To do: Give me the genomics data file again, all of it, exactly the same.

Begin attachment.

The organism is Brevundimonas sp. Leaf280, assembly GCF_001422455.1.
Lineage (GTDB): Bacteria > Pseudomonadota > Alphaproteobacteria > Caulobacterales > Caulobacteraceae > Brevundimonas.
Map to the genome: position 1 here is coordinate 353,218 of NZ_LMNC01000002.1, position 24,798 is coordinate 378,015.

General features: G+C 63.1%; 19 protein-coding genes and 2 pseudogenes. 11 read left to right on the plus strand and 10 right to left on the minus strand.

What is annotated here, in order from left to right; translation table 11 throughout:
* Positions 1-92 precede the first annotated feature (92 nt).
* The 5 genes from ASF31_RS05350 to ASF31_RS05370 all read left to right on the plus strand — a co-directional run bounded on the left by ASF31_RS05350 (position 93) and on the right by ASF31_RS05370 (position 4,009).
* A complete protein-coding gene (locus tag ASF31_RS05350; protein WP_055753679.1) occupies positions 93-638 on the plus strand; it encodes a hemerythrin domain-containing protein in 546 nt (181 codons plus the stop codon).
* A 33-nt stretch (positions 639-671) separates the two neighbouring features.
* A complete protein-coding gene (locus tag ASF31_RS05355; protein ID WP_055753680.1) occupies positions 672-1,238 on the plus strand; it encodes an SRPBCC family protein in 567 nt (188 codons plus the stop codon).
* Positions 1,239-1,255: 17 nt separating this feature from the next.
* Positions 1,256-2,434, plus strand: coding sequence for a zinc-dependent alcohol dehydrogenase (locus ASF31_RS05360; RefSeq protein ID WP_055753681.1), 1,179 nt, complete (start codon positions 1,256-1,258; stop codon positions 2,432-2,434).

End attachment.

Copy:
The organism is Brevundimonas sp. Leaf280, assembly GCF_001422455.1.
Lineage (GTDB): Bacteria > Pseudomonadota > Alphaproteobacteria > Caulobacterales > Caulobacteraceae > Brevundimonas.
Map to the genome: position 1 here is coordinate 353,218 of NZ_LMNC01000002.1, position 24,798 is coordinate 378,015.

General features: G+C 63.1%; 19 protein-coding genes and 2 pseudogenes. 11 read left to right on the plus strand and 10 right to left on the minus strand.

What is annotated here, in order from left to right; translation table 11 throughout:
* Positions 1-92 precede the first annotated feature (92 nt).
* The 5 genes from ASF31_RS05350 to ASF31_RS05370 all read left to right on the plus strand — a co-directional run bounded on the left by ASF31_RS05350 (position 93) and on the right by ASF31_RS05370 (position 4,009).
* A complete protein-coding gene (locus tag ASF31_RS05350; protein WP_055753679.1) occupies positions 93-638 on the plus strand; it encodes a hemerythrin domain-containing protein in 546 nt (181 codons plus the stop codon).
* A 33-nt stretch (positions 639-671) separates the two neighbouring features.
* A complete protein-coding gene (locus tag ASF31_RS05355; protein ID WP_055753680.1) occupies positions 672-1,238 on the plus strand; it encodes an SRPBCC family protein in 567 nt (188 codons plus the stop codon).
* Positions 1,239-1,255: 17 nt separating this feature from the next.
* Positions 1,256-2,434, plus strand: coding sequence for a zinc-dependent alcohol dehydrogenase (locus ASF31_RS05360; RefSeq protein ID WP_055753681.1), 1,179 nt, complete (start codon positions 1,256-1,258; stop codon positions 2,432-2,434).